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Java always makes a copy of the argument and passes the copy. The called method has a local copy of the data. If the method changes the data it changes the copy, so the original value is not changed.

When we pass a primitive like int this make perfect sense. The method gets its own int variable, a copy of the original.

When we pass an object we have to think very precisely. The value that is copied and sent along is a reference or pointer to the object. The method gets its own copy of the pointer, but it doesn't get its own copy of the object. If the method changes its copy of the pointer to point to a different object the original pointer is not affected. If the method changes some of the attributes of the object, it changes the original object.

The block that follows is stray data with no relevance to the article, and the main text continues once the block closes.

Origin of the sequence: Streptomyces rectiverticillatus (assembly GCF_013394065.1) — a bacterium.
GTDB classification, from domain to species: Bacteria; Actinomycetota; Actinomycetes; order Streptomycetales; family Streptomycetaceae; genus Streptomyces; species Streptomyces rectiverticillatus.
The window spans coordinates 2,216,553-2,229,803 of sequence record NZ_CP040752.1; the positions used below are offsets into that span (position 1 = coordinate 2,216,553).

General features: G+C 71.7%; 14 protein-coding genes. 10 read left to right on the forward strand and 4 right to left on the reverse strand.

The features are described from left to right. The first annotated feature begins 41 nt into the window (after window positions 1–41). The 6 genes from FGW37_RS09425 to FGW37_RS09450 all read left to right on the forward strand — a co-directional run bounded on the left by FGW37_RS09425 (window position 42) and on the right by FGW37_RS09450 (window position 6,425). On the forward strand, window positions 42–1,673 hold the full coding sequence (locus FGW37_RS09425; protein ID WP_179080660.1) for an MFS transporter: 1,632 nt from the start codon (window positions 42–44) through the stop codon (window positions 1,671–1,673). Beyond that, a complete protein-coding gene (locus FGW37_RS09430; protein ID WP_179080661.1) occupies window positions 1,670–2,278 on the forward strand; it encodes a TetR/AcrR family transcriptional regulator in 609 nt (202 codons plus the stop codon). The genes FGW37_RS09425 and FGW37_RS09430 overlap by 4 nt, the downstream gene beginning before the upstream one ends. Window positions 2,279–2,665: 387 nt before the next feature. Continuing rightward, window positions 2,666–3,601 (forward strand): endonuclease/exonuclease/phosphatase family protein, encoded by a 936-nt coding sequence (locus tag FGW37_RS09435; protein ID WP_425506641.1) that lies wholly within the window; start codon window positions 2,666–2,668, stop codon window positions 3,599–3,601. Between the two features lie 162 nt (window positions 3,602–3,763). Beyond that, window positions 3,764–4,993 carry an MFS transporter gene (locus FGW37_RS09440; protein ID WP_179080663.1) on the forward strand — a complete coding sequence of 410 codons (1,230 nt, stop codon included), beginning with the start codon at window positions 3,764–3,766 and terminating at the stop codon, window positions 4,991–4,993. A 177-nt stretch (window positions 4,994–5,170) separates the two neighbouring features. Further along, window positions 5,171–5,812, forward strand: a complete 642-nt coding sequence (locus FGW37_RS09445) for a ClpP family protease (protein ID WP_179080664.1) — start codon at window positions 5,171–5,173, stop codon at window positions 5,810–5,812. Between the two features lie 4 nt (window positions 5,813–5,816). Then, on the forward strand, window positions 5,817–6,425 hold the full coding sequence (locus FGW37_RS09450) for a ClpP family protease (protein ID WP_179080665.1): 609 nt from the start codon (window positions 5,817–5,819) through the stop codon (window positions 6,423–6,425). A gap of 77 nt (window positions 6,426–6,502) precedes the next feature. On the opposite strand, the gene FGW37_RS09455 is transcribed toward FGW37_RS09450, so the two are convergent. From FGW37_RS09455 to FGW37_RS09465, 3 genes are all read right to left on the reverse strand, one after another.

In short: In Java, object references are passed by value and primitive types are passed by value.

(posted by Stan James in this thread)

Other Resources:

  • http://www.javaranch.com/campfire/StoryPassBy.jsp
  • relevant section of the Java Language Specification

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